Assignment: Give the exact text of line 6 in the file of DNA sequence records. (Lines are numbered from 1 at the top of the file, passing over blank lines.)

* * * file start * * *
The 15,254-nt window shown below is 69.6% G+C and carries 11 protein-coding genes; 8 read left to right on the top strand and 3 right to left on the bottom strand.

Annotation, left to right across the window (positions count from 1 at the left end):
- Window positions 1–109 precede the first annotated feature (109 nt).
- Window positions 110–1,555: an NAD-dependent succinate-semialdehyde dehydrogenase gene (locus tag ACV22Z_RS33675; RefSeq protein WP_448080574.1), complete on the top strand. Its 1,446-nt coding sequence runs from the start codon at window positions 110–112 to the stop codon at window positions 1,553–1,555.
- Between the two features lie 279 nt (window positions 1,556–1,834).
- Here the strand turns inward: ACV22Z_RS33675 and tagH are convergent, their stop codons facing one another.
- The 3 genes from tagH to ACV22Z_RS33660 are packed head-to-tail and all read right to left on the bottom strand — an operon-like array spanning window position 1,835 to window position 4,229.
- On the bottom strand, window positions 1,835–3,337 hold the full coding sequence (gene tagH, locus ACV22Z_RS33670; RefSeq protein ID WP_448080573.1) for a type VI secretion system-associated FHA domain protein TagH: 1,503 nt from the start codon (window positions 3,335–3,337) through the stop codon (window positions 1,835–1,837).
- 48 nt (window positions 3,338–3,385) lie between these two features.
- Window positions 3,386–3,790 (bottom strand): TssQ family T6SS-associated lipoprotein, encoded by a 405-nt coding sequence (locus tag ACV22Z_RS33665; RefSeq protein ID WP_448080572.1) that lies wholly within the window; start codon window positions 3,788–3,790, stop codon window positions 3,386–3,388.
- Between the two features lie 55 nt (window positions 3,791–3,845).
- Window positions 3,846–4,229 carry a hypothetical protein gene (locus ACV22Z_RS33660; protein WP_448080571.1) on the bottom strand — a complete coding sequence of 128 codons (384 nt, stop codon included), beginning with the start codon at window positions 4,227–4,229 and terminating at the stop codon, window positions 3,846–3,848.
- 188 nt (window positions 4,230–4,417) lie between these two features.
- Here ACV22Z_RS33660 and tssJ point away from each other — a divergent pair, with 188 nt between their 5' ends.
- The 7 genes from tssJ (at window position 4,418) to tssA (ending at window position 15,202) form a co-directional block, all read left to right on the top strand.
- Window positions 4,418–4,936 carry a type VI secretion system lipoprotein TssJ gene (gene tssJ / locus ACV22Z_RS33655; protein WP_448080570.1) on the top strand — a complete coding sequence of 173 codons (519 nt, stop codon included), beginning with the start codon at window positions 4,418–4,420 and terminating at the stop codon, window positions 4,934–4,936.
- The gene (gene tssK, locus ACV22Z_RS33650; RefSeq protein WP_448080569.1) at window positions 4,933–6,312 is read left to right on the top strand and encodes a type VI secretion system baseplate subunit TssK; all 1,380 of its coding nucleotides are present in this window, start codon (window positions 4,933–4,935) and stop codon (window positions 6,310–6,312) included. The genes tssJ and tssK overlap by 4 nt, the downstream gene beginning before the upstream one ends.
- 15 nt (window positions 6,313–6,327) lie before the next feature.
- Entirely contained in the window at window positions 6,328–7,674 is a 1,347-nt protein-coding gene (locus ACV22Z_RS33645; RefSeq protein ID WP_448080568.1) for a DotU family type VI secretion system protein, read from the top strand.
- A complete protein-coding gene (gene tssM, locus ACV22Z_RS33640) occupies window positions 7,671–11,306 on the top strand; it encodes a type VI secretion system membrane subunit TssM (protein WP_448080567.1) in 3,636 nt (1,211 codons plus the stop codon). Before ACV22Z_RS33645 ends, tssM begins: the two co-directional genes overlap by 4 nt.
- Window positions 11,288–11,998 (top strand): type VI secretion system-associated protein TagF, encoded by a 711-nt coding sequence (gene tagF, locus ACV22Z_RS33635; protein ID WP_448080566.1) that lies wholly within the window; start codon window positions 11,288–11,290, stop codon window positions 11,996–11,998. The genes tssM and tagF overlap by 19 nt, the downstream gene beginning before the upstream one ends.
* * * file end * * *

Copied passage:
- Here the strand turns inward: ACV22Z_RS33675 and tagH are convergent, their stop codons facing one another.